As cities across Ontario try to squeeze out savings to expand public transit, something doesn't add up. Too many cities, including Toronto, are missing out on hundreds of millions in savings. That's because Ontario has a labour law loophole that's putting cities, companies and taxpayers at a huge disadvantage.
In the year 2017, all of us need to reach out to our families and neighbours who feel uneasy about the changing world, and patiently challenge prejudice or intolerance whenever it appears. If the worst happens south of the border and the drums of war and belligerence beat more loudly, the future of the world will be at risk.
Groundhog Day derives from Candlemas, a festival that has been celebrated since the fourth century. Traditionally, observers would light candles on an early February day to brighten things up, and monitor the weather to see if spring was approaching. Many poems have been written to celebrate Candlemas, such as this Scottish couplet: "If Candlemas Day is bright and clear, there'll be two winters in the year."
Some decisions in politics are easy. It is not hard to oppose Trump and every vile thing he stands for. In general though political decisions are not often so clear cut. In 2017 -- sooner rather than later -- Premier Kathleen Wynne will have such a decision to make about her future, and in fact the future of the province.
The growing awareness that something is seriously, and fundamentally wrong with the health-care system is sure to envelop Minister Hoskins this year. Maybe then he'll stop playing politics, and actually work in true partnership with all health-care workers, to deliver the improvements our health-care system so badly needs.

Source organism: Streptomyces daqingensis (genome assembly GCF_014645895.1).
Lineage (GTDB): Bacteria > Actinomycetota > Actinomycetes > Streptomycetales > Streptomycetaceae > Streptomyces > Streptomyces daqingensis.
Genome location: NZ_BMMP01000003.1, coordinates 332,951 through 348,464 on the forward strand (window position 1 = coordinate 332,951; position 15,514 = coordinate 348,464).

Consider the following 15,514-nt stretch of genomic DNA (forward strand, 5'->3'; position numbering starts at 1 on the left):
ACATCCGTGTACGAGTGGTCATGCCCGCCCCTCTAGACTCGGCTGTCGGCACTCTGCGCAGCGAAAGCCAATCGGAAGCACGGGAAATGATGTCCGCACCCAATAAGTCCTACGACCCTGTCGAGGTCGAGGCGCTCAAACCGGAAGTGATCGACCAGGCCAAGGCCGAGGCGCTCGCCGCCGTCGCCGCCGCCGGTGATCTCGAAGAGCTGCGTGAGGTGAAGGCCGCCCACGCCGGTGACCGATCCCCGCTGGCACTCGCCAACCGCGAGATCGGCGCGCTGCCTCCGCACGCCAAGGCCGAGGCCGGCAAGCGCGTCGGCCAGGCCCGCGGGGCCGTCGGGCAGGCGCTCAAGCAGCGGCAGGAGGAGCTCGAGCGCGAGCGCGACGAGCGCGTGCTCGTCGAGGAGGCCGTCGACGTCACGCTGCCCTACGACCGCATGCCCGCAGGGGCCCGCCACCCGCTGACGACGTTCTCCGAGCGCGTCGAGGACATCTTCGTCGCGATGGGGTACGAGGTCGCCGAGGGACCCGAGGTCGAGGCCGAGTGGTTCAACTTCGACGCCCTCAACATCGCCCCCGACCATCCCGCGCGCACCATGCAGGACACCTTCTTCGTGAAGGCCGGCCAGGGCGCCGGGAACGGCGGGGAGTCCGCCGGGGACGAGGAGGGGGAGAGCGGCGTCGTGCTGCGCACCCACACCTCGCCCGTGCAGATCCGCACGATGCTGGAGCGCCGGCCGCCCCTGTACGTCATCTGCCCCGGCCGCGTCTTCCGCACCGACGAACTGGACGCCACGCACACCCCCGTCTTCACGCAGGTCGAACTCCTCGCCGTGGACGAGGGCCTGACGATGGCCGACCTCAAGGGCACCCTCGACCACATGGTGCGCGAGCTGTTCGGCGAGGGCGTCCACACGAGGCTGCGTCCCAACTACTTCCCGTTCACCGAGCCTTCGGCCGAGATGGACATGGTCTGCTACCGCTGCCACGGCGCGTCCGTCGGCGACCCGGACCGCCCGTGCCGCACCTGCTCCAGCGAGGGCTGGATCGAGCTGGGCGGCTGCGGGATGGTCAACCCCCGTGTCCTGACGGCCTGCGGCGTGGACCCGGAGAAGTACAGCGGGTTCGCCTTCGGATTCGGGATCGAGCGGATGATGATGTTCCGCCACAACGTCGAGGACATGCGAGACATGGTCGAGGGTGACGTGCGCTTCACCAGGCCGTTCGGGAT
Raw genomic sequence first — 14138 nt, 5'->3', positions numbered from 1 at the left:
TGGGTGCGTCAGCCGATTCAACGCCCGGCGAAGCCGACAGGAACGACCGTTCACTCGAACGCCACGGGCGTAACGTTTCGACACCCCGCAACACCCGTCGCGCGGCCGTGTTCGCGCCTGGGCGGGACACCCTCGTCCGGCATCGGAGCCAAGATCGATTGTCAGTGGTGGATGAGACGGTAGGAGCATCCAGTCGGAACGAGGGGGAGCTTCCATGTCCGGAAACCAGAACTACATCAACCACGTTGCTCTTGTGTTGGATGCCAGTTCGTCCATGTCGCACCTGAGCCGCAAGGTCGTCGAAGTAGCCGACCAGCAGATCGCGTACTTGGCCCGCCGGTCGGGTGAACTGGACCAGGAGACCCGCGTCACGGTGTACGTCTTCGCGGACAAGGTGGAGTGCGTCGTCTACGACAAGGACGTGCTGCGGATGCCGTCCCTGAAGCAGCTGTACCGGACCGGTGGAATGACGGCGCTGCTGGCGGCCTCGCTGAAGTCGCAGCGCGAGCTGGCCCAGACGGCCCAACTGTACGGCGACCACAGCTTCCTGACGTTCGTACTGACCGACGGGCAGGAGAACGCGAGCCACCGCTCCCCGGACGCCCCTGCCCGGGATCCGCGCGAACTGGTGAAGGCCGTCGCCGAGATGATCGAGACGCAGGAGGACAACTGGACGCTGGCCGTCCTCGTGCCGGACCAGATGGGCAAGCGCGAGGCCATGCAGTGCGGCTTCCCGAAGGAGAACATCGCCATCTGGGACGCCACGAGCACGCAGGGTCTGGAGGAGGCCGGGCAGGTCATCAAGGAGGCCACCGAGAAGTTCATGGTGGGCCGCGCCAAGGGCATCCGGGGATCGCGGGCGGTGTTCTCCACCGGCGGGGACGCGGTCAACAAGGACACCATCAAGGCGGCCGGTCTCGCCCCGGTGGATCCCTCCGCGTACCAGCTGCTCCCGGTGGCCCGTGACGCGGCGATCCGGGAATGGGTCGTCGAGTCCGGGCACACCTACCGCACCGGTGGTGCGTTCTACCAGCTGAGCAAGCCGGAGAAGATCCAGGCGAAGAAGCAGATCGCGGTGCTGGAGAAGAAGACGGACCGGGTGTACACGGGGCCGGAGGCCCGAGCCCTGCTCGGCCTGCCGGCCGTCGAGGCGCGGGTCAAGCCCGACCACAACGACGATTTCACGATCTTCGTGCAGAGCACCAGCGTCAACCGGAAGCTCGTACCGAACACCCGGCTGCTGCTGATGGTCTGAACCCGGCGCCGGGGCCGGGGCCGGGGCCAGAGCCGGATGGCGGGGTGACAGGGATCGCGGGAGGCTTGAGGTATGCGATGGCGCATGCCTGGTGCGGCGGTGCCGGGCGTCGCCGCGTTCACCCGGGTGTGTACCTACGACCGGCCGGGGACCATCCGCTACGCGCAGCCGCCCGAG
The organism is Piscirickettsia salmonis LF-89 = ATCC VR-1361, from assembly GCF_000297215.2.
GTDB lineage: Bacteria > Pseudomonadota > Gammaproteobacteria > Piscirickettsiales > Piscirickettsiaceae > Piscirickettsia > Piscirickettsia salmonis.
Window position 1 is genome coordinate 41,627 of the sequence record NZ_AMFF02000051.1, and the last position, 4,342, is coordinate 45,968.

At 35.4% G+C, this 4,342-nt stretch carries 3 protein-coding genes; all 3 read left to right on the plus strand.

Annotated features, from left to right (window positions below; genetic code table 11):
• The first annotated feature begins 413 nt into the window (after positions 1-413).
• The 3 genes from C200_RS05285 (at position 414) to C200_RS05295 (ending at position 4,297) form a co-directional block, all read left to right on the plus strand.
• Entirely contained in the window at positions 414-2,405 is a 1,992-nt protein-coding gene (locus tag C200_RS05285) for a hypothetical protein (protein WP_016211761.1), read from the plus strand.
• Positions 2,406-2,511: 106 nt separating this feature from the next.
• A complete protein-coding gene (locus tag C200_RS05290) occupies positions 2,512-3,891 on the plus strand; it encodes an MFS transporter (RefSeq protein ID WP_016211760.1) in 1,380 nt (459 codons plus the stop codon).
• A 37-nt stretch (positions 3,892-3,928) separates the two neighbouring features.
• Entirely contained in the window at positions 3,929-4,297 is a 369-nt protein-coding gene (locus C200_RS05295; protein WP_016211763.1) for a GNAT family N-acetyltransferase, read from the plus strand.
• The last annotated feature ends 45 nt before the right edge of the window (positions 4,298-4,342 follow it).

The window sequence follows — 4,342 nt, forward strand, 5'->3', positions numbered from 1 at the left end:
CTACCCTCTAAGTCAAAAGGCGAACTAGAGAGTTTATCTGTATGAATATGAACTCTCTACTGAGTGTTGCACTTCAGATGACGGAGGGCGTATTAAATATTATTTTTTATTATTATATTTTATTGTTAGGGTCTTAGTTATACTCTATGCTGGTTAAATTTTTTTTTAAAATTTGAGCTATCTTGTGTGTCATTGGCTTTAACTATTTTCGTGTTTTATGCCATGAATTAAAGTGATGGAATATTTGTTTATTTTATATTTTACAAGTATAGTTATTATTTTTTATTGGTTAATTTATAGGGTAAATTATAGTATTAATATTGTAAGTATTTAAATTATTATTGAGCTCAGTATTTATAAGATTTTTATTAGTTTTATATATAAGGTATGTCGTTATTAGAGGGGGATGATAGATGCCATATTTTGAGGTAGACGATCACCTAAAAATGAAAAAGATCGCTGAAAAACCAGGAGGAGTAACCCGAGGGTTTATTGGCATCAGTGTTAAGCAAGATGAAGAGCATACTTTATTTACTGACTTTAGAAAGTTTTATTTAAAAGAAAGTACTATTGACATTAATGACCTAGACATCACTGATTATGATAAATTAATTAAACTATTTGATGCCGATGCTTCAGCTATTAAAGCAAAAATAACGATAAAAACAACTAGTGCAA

Welcome to the new Ontario. A province that, on February 1, will introduce two-tier health care for those who suffer from chronic pain. In their response to the overdose deaths from illegal fentany, Ontario has decided to stop covering the cost of higher doses of pain medication for the elderly and those on disability.
The slump in new housing construction in the GTA, which is the worst observed in the past 15 years, can be addressed if one were to understand the fundamental axioms of urban economics. The land is a heterogeneous good whose fertility (profitability) varies widely over space. The provision of low productivity land in undesirable remote places does not qualify as land supply.
As we reflect on the past year, we think of what we have achieved and the challenges we have faced. We come together joyously, generously sharing with those in need. We optimistically explore what the future will bring. As Ontario's Lieutenant Governor, I too have been thinking about past and future.